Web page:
MP, MLAs thriving salaries: Can centre & state govt come together to put brakes on their vaulting ambitions?

S Murlidharan December 07, 2015 12:11:54 IST
MP, MLAs thriving salaries: Can centre & state govt come together to put brakes on their vaulting ambitions?

The AAP Delhi government’s generous increase, roughly four fold, to the Delhi MLAs has predictably raised the hackles of the opposition and the commentariat. What raises eyebrows even more is the elected representatives are immune from income tax on daily and constituency allowances. What is left is taxed as income from other sources without being pared down by tax deducted at source (TDS).

MP MLAs thriving salaries Can centre  state govt come together to put brakes on their vaulting ambitions

PTI

All expenses they incur become eligible for deduction if a nexus can be established between their profession and such expenses. With ingenious accounting and clever paperwork, the taxable income can be arranged within their ‘comfort zones’. Their only regret is unlike other businessmen and professionals taxed under income from business and profession, they cannot report a loss. Given a chance, they would have!! Be that as it may.

The governments both at the center and states must bind themselves with a law that applies brakes on their vaulting ambitions----salary to the elected representatives cannot be more than twice the average salary of their own employees. To wit, if the average salary of Delhi government employees is Rs 50,000 a month, MLAs cannot help themselves to more than Rs 1,00,000 a month. It is disingenuous to argue that these worthies must be remunerated generously to grease their itching palms with salary rather than with bribes. Bribe taking tendencies are in no way curbed by generous salaries. Human greed knows no bounds.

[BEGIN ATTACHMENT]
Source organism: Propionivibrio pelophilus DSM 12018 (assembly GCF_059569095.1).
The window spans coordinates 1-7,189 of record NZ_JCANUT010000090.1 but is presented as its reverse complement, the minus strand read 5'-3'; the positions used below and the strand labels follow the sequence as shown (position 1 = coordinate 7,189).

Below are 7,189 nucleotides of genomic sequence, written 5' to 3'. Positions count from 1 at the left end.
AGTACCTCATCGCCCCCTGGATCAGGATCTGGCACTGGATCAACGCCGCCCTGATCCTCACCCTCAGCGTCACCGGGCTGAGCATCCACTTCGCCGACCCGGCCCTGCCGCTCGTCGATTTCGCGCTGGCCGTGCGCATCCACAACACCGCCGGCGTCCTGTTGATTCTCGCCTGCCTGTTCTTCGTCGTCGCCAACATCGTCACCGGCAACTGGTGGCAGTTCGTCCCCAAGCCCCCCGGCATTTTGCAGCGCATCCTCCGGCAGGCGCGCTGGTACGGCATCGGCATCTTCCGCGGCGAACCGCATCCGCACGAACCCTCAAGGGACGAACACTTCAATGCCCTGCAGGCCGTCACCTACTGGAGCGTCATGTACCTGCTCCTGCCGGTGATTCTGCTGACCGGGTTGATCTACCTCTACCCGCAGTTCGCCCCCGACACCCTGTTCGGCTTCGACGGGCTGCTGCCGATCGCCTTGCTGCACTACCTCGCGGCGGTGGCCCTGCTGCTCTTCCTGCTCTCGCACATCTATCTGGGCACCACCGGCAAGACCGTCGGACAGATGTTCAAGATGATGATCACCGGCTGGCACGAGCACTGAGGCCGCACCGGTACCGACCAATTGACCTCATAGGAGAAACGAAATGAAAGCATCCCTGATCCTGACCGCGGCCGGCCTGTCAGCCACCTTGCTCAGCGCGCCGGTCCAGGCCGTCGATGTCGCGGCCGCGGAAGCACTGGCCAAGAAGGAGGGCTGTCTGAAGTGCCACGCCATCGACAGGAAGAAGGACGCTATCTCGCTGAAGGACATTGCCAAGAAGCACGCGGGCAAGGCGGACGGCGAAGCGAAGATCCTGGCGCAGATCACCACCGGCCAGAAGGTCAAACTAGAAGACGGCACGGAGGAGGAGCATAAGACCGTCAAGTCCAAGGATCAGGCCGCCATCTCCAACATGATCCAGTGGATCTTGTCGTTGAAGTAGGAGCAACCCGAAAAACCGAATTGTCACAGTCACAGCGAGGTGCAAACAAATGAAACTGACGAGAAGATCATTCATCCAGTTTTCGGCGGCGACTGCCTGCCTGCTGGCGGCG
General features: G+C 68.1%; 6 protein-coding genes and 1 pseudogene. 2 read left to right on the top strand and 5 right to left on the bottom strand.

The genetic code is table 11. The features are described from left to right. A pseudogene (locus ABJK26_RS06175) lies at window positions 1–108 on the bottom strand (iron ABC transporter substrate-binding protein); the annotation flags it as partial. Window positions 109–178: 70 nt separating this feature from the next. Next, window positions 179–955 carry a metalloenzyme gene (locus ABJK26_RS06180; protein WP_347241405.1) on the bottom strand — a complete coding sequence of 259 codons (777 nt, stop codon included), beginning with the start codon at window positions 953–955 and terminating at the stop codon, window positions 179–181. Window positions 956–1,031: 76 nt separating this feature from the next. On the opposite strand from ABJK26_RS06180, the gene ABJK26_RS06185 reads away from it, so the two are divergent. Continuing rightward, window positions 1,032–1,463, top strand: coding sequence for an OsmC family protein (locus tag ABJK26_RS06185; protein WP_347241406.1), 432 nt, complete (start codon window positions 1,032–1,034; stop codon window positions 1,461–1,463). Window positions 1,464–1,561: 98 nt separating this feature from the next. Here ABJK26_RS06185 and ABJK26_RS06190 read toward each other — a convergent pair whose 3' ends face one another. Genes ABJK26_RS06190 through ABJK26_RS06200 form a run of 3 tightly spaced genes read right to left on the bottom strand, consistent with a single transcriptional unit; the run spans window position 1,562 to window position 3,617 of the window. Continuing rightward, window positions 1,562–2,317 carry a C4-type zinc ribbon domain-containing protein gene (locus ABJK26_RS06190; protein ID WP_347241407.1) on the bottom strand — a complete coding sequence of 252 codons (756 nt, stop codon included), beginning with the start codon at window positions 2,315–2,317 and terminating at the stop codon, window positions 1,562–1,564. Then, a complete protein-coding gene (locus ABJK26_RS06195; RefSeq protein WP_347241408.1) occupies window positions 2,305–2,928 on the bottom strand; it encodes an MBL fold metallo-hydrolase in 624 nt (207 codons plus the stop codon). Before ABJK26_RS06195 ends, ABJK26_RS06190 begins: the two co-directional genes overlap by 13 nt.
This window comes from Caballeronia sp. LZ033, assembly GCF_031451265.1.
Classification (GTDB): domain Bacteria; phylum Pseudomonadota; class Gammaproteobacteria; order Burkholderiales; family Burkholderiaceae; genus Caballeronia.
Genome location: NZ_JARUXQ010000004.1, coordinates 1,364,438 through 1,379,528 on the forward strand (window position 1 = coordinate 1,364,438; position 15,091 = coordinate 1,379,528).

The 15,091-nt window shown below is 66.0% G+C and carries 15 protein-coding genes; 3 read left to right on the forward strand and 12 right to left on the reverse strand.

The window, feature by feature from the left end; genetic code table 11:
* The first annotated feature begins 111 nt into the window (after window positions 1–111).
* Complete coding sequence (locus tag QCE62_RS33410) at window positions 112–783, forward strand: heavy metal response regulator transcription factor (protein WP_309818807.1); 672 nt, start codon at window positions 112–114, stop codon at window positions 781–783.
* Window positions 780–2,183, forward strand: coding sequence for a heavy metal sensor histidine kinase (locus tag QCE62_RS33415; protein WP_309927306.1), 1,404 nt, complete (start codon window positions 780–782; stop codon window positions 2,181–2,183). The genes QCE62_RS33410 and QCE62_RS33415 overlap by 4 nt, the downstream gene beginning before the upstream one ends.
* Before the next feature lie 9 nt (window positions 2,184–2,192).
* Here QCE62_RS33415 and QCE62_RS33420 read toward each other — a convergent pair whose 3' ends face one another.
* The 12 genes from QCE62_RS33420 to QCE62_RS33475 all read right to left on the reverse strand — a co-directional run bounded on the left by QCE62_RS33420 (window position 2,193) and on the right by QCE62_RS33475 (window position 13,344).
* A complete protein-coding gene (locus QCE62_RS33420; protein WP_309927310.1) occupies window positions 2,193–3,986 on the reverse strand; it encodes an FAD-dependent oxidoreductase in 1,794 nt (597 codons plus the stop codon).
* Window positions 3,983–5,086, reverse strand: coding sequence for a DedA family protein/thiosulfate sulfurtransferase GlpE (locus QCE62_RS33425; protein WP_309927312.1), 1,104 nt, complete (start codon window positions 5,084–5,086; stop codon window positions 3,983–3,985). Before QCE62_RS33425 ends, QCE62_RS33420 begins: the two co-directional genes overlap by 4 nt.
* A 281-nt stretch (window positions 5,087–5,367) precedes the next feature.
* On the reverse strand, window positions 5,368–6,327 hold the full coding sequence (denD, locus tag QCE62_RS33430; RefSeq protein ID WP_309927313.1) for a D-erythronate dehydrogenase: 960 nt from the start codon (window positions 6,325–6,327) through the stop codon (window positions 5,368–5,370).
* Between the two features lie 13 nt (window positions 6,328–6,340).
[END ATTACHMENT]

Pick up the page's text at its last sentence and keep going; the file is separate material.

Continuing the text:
Equally disingenuous is the plea that our elected representatives spend from their pockets on entertainment and staff. The tabs are in any case picked by the government. The example thus would have a salutary effect and percolate down the society. The corporate world would be constrained, if not shamed, to fall in line. And if it doesn’t, law will have to catch up. There have been instances of honchos helping themselves to obscenely lavish salaries.

The company law is to be blamed substantially for this permissive regime---5% of profits can be taken as honcho salary. This translates into a scandalous Rs 500 crore if a company makes a profit of Rs 10,000 crore. And the irony is if a company is loss making, a minimum salary that itself is nothing to blush about can be paid----heads I win, tails you lose. Salary should be a just compensation for what is brought to the table, profit or loss, period. And let us not confuse reward for risk taking with salaries. For display of that proclivity, rewards lie elsewhere---dividend and capital gains from sale of shares.

The Infosys founder more than a decade ago pontificated from the CII pulpit that the top salary should not be more than 15 times the lowest salary. He was confined to doghouse by his biradri for such an effrontery for days together! But what he said was unexceptionable for the same reasons set adduced in the context of MPs and MLAs. A cap of say 5 times the average salary of garden variety employees would not be such a terrible idea.

There is a view that while netas’ greed must be reined in, honchos’ mustn’t be because while MPs and MLAs get their salary from taxpayers’ money, honchos do not. But this is hairsplitting and quibbling. Taxpayers’ money is a facet of the larger public money. Shareholders’ money is as sacrosanct as taxpayers’.

Vijay Mallya in the past used to justify his lavish lifestyle substantially bankrolled by his listed companies smugly on the ground that their shareholders have given their thumbs up for it! He was being economical with truth because even today promoters had a stranglehold and at any rate shareholder apathy is legendary. Proxy advisory firms have stepped into the scene only recently.

Let the Indian legislatures blaze a trail in this regard. The Indian Parliament courted huge criticism by granting a generous pension of Rs 20,000 per month even for one time MPs that creeps up for every additional year in the Parliament. A garden variety central government employee has to bide his time for twenty long years before he becomes entitled to pension i.e. if he is not mandatorily governed by the New Pension Scheme (NPS). It can redeem itself substantially for this selfish act by acting on the suggestions made herein.

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